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Austin Trout Is The Future

Meet one of boxing's future superstars.

By James Carr December 03, 2012, 02:22 PM EST

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Miguel Cotto (37-4, 30 KO) is one of the best ever to get in the ring, particularly in his era of boxers. Cotto’s accomplishments, alongside many others, include a 28 fight winning streak to begin his career. That streak only ended because his foe, Antonio Margarito, was likely cheating, a loss which he avenged one year ago on December 3, 2011. During that opening run, Cotto made Madison Square Garden his home, taking out the likes of Zab Judah and Shane Mosley in front of packed Puerto Rican crowds. He began Saturday 8-0 in the Garden and undefeated in New York. Then he fought Austin Trout.

 

 

Trout (25-0, 14 KO) is lesser-known than his fellow twenty something boxers, including Victor Ortiz, Andre Berto, Adrien Broner, Julio Cesar Chavez Jr. and Canelo Alvarez, but became the first one to truly announce his presence on the big stage, beating Cotto in front of his de facto home. Each of the other boxers has fought on HBO, including a couple on pay-per-view, and have fought a big name in their weight classes while Trout has been in the shade at Showtime. None have a legitimate scalp like Trout (unless you count Canelo’s victory over 40-year old Sugar Shane coming off two L’s and a draw), who dominated the future hall of famer, winning by wide margins on the scorecards, 119-109 on one card and 117-111 on the others.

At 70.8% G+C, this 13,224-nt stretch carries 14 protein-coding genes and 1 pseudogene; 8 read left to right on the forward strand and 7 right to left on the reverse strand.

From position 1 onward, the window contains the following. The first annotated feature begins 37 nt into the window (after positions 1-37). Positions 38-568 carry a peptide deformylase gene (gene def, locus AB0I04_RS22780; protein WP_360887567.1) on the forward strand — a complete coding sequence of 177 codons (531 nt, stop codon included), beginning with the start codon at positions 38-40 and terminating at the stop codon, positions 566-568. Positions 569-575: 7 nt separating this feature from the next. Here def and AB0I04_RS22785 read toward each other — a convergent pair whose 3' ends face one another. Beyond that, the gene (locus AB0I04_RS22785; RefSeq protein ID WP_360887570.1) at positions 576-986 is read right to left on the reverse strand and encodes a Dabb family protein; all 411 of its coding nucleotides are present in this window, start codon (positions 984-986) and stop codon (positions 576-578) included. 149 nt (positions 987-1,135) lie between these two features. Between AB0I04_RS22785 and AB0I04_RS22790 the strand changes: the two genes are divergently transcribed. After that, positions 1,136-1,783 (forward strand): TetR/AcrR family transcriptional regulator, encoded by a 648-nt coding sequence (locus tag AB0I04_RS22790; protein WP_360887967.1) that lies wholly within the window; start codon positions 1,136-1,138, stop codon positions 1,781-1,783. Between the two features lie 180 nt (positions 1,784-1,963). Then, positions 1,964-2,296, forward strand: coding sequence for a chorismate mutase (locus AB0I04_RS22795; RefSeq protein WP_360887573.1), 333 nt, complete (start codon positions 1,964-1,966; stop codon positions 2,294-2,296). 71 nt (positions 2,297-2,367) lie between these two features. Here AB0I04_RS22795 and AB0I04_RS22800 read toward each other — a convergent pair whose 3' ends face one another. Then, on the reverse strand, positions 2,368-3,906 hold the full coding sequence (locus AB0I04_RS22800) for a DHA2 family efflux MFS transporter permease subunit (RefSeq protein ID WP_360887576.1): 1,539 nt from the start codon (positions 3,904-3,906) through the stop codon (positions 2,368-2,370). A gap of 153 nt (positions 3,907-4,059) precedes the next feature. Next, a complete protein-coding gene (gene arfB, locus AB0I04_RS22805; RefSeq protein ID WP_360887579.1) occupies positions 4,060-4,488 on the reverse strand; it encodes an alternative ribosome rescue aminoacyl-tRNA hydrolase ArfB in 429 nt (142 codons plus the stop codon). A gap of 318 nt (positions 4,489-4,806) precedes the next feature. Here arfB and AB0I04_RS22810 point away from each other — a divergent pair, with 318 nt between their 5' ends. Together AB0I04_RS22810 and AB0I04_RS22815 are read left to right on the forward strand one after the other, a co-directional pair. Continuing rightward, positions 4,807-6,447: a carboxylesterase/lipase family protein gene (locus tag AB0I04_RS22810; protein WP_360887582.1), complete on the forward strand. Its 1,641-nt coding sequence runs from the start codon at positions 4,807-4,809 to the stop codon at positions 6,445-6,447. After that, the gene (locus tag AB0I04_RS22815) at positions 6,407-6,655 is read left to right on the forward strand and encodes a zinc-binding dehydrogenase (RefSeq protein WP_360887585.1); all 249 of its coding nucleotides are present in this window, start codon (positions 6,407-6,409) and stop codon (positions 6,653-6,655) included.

Trout, from Las Cruces, NM, has been a bit of a road warrior throughout his young career, so he wasn’t fazed by the 13,096 mostly pro-Cotto crowd in attendance. One such victory came against Canelo’s older brother, Rigoberto, in Mexico for Trout’s first belt. He called out younger bro after the fight once he spoiled the salacious matchup between Canelo and Cotto many were anticipating – the fight in which Canelo may have announced intentions of his own.

“Hey, Canelo! Tu quiero, Canelo!” Trout said on the mic after his epic 12th round ensured the only people watching who gave Cotto the win were Puerto Rican.

While many will be disappointed Canelo and Cotto is now unlikely, boxing can finally look forward to a new era of boxers. Cotto is still entitled to a rematch, though after watching the tape he may choose not to exercise that option, but Canelo vs. Trout matches two of the young guns in the game with belts and names on their resume for the first time.

The problem with that potential matchup is Trout’s lack of crowd support or name recognition: he doesn’t bring a lot of upside to the other side of the fight. Still, Canelo could carry the card, as his support in the Mexican community is enormous, but fighters and promoters don’t like to lose zeroes on records without at least six zeros coming back.

For now, Trout is enjoying his performance in the fight he says he’s been preparing for his life. And, unlike the other boxers his age, he can move on to the next stage.

Jetlife

James Carr wrote for The Shadow League. 

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TheShadowLeague.com, a site dedicated to presenting journalistically sound sports coverage with a cultural perspective that insightfully informs sports fans worldwide. Founded and developed by media entrepreneur Keith Clinkscales, TSL is owned by Shadow League Digital a multi-platform content creation company.